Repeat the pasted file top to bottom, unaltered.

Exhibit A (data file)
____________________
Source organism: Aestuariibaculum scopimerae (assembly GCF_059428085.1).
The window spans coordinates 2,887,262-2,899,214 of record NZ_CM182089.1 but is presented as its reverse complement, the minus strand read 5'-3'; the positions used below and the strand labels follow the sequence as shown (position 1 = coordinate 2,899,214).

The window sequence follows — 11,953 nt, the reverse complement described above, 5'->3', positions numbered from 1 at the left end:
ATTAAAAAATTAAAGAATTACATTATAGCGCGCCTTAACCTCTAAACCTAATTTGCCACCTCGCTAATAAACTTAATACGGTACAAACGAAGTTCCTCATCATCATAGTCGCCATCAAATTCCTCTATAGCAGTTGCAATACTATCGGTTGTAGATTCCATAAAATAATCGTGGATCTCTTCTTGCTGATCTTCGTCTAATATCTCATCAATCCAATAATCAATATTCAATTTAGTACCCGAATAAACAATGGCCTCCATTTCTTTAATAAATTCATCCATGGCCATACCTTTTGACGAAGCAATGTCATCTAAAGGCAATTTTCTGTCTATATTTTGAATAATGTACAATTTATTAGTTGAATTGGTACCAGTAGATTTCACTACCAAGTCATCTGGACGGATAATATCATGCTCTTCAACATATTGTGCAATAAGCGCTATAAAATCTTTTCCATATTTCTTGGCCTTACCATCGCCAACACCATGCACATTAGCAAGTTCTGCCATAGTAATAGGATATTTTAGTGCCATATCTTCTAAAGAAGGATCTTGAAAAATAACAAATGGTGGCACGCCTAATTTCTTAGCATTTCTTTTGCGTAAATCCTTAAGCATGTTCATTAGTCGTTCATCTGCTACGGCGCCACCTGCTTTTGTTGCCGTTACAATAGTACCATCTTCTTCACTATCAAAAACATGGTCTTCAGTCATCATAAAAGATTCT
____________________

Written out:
Source organism: Aestuariibaculum scopimerae (assembly GCF_059428085.1).
The window spans coordinates 2,887,262-2,899,214 of record NZ_CM182089.1 but is presented as its reverse complement, the minus strand read 5'-3'; the positions used below and the strand labels follow the sequence as shown (position 1 = coordinate 2,899,214).

The window sequence follows — 11,953 nt, the reverse complement described above, 5'->3', positions numbered from 1 at the left end:
ATTAAAAAATTAAAGAATTACATTATAGCGCGCCTTAACCTCTAAACCTAATTTGCCACCTCGCTAATAAACTTAATACGGTACAAACGAAGTTCCTCATCATCATAGTCGCCATCAAATTCCTCTATAGCAGTTGCAATACTATCGGTTGTAGATTCCATAAAATAATCGTGGATCTCTTCTTGCTGATCTTCGTCTAATATCTCATCAATCCAATAATCAATATTCAATTTAGTACCCGAATAAACAATGGCCTCCATTTCTTTAATAAATTCATCCATGGCCATACCTTTTGACGAAGCAATGTCATCTAAAGGCAATTTTCTGTCTATATTTTGAATAATGTACAATTTATTAGTTGAATTGGTACCAGTAGATTTCACTACCAAGTCATCTGGACGGATAATATCATGCTCTTCAACATATTGTGCAATAAGCGCTATAAAATCTTTTCCATATTTCTTGGCCTTACCATCGCCAACACCATGCACATTAGCAAGTTCTGCCATAGTAATAGGATATTTTAGTGCCATATCTTCTAAAGAAGGATCTTGAAAAATAACAAATGGTGGCACGCCTAATTTCTTAGCATTTCTTTTGCGTAAATCCTTAAGCATGTTCATTAGTCGTTCATCTGCTACGGCGCCACCTGCTTTTGTTGCCGTTACAATAGTACCATCTTCTTCACTATCAAAAACATGGTCTTCAGTCATCATAAAAGATTCT